Monday, August 25, 2008

Trouble Again: The Finally Final Finale'


The ring has been found! …ok flash back to the cabin roughly two hours ago. We loaded up what remained from a case of Coors Light in an old feed sack. I loaded it up, stocked it with ice, wrapped it in a towel, and super-strapped three bungee cords around it securing it to the rear rack of my wheeler. It was solid, that bitch was going nowhere and at the time I was quite proud of my hillbilly cooler. I should have known it wouldn’t last.

…so back to the celebration-o-the-ring…I reach into the mutilated feed sack, soaked with river water and melted ice. I reach and reach only to have my frigid hands go numb from the remaining ice. Through the river crossing and high-centered ring toss melee, the coveted silver bullets had vanished into the darkness one by one leaving behind a bungeed mess of coated paper pulp held loosely by the dangling towel. They were gone. We had nothing more to drink. Panic set in again, how would we survive? How can we live without liquids to sustain us? Never mind a river of fresh Ozark mountain water roils beneath us. I relent, mount the wheeler, and press onward.

We make it another 40 or 50 yards downriver when we land onto a crossing which is no longer rolling with the contour of the river bottom. In daylight and in sober mind, we would have known this to be a fairly deep hole, we were in neither. Truck goes first inching forward into the pool as water slowly rises up the front tires. It levels out for a few feet and with a sense of security in reaching the bottom he hammers on the gas.

Bloop…I see headlights under the water. This cannot be good. He gets off the bike and steps off in water over the waist. He shuffles side to side and yells back to me that it is far shallower just to the right of him; he doesn’t see a problem with me making it across. I backup, and accelerate forward to gain momentum…I can make it if I go fast enough. Bloop…headlights underwater. There is an eerie quiet, no engine noise, no talking, just the distant trickle of the river. It is a few minutes before either of us speaks. There are no words…we both bust out laughing. We joke, what else can happen to us tonight?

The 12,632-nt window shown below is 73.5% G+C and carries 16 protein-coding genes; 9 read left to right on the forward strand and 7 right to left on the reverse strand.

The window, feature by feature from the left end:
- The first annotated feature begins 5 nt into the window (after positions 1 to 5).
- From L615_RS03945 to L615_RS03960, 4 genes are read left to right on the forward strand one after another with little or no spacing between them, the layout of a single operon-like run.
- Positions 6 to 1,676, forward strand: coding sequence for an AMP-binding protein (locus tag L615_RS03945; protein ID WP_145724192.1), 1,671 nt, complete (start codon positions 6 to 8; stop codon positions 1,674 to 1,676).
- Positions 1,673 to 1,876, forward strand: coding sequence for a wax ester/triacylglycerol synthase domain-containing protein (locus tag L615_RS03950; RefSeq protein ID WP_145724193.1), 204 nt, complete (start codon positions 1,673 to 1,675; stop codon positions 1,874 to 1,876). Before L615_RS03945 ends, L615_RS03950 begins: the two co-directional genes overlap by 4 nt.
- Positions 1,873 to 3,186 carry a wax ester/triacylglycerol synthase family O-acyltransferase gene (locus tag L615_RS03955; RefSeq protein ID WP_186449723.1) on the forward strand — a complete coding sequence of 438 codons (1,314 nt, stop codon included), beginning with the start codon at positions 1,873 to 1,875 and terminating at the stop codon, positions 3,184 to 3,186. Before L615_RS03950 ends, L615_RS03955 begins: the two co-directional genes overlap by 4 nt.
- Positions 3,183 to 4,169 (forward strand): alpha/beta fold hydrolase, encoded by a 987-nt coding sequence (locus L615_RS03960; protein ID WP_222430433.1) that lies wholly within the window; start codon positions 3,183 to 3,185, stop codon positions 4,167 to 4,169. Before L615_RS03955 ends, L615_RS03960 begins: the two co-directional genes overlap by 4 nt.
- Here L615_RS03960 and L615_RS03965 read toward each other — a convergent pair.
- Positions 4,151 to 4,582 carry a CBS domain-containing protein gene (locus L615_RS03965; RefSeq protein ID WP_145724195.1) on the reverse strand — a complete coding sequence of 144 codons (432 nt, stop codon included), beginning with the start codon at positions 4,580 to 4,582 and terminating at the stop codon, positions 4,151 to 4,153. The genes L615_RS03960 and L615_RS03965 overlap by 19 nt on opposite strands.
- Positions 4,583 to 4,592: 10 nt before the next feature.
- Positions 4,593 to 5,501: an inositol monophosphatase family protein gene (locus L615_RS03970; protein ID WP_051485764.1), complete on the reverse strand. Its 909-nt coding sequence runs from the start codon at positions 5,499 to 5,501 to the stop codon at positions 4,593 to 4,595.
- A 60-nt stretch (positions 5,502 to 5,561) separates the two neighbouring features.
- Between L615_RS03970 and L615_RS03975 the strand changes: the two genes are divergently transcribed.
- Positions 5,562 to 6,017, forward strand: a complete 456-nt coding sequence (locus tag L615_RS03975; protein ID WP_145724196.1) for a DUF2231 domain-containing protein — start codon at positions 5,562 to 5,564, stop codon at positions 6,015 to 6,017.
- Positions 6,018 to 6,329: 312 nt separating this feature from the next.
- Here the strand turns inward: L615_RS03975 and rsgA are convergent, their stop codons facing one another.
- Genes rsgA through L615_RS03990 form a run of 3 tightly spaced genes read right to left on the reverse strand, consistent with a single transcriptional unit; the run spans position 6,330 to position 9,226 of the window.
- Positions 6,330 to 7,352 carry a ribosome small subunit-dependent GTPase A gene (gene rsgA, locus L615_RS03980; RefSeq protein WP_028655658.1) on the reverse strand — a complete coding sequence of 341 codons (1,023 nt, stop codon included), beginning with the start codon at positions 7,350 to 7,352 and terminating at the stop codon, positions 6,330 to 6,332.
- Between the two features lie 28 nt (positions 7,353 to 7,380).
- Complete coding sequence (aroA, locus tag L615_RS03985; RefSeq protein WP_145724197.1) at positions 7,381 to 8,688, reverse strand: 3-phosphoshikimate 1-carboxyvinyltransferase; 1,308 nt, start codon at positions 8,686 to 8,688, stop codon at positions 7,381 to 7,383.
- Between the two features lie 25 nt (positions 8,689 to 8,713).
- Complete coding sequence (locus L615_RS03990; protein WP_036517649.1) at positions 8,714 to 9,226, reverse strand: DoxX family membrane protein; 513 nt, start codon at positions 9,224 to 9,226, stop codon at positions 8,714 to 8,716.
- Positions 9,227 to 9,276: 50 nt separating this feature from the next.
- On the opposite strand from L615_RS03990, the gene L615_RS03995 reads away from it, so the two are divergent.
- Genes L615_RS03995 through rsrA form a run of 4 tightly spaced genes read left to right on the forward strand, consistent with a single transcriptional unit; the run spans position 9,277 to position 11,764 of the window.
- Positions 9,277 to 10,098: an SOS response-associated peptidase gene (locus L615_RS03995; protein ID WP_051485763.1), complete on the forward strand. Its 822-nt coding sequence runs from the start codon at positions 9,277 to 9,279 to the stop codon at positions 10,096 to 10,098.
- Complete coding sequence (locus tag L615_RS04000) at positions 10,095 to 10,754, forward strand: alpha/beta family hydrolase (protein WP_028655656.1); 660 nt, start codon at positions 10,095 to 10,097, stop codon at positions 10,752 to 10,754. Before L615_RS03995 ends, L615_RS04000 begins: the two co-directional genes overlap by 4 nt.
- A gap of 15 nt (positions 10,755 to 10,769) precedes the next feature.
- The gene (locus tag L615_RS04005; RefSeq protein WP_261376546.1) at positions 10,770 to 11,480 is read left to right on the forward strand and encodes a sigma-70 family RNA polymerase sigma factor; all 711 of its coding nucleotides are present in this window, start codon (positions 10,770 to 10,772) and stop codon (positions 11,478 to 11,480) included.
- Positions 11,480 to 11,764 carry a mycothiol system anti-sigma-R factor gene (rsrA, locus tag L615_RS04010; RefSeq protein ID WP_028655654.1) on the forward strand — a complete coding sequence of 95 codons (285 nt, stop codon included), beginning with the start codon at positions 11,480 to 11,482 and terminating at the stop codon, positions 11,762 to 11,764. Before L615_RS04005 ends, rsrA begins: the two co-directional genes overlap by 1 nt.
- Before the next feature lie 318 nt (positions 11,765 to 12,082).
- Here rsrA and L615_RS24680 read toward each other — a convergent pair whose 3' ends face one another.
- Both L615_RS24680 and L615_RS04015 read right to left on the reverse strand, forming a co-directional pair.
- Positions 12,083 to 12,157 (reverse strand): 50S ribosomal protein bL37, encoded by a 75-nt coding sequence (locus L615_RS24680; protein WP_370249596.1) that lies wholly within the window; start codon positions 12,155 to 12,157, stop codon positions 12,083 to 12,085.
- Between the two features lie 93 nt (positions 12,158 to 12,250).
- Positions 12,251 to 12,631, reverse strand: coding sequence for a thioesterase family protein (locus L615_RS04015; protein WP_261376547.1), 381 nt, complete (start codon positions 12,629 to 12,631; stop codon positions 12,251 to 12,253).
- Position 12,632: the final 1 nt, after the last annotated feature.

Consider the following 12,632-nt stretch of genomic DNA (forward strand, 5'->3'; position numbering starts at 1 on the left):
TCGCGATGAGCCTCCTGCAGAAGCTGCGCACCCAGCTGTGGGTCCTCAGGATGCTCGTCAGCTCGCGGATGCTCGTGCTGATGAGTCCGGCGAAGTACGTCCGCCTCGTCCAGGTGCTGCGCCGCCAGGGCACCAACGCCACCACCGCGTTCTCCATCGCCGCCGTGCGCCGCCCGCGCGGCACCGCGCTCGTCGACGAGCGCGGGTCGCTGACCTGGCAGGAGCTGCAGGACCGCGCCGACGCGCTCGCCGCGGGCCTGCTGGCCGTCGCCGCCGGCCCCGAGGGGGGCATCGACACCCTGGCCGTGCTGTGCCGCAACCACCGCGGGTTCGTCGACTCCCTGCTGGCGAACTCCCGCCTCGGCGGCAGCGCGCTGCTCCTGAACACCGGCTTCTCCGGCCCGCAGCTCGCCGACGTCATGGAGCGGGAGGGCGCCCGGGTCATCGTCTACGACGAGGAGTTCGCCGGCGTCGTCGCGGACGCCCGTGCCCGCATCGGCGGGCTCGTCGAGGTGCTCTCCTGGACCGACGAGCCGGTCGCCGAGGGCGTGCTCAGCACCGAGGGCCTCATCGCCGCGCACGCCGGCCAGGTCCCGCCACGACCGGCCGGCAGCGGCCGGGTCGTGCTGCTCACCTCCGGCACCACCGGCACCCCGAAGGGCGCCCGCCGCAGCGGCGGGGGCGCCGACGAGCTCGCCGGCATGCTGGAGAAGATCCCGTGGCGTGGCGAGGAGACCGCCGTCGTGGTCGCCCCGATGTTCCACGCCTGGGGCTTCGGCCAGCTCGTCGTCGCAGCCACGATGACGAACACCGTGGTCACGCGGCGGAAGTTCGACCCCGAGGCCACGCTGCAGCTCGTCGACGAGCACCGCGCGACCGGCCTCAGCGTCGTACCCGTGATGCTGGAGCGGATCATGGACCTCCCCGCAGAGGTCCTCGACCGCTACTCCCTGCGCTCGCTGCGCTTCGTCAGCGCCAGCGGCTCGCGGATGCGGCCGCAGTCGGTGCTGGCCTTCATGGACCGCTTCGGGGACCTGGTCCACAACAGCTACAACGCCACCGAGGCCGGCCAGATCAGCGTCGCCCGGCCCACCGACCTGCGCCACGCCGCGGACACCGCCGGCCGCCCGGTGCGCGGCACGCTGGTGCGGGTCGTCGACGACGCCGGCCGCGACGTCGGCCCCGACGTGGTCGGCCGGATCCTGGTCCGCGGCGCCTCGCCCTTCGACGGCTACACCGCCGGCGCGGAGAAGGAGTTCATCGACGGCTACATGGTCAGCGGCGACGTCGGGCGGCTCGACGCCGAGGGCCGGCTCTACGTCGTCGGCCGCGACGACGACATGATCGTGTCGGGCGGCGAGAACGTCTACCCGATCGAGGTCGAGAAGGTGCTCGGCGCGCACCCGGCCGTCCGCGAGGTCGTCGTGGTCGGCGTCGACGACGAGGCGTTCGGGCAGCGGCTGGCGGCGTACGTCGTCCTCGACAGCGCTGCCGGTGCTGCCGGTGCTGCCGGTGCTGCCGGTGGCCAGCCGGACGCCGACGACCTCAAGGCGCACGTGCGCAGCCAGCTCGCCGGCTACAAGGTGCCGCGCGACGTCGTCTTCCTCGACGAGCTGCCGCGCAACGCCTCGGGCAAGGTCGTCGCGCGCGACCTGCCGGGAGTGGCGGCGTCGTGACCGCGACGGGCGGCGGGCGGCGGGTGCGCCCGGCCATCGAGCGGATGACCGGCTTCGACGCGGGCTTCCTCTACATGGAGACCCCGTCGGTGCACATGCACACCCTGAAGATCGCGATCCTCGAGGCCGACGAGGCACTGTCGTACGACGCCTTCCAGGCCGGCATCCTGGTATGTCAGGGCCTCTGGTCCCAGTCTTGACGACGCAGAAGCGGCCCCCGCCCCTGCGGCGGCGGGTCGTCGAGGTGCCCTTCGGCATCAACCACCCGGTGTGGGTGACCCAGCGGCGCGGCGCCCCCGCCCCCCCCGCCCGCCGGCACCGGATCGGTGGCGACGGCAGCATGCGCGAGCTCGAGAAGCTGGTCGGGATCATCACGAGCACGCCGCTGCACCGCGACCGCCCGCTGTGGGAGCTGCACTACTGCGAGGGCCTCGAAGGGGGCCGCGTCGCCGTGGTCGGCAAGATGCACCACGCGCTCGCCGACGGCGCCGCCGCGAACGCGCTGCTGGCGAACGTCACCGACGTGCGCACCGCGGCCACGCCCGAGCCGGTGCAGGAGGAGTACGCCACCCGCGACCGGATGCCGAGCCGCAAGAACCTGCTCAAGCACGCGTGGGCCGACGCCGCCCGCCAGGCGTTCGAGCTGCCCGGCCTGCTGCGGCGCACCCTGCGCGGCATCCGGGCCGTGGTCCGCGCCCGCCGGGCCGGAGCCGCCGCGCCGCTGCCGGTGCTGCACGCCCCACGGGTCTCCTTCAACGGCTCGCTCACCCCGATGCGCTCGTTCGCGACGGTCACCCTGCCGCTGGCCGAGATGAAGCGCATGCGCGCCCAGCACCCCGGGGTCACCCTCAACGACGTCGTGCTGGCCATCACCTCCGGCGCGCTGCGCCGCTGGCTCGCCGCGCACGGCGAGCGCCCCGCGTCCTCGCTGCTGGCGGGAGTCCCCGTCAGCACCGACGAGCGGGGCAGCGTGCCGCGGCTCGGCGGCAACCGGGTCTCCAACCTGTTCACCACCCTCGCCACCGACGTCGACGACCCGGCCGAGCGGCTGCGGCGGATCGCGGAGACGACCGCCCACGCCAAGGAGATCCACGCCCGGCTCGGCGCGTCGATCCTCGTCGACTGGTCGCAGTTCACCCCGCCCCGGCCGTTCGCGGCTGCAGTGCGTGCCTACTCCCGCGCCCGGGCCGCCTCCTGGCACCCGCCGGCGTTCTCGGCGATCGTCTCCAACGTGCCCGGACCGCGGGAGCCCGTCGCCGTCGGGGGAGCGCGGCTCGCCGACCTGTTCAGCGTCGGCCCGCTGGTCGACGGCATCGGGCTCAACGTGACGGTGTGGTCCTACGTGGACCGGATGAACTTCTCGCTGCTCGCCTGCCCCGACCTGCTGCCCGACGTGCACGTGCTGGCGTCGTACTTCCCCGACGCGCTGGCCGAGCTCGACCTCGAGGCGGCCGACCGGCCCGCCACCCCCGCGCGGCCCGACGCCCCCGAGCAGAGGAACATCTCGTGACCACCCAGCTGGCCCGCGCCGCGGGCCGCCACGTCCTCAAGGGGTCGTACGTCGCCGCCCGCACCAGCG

Should’ve kept our mouths shut…

With the submersible fiasco behind us, our bikes running again after dewatering, and the thirst for more beer driving our mindset, we finally decide it best to return to base. We are 5 miles from home. Never fear, Truck knows a shortcut. Instead of following our Hansel and Gretel path of silver beer cans back, let’s get out of the riverbed and go over the mountain. What a great idea I am thinking…we need a drink and some dry shorts. Wait, I need my glasses. Fortuitously I had stuffed my glasses and my cell phone in the dry box which is stock mounted at the rear of the bike. It has a rubber gasket ring which would infer it to be watertight (read: DRY box). I walk to the rear of the Yamaha…my stomach instantly drops to the river bottom. The door to the dry box, usually held closed by a small rubber strap, is wide open.

No glasses. No cell phone. Nothing but a wet yet clean orifice for holding such valuables. My day has officially turned to crap.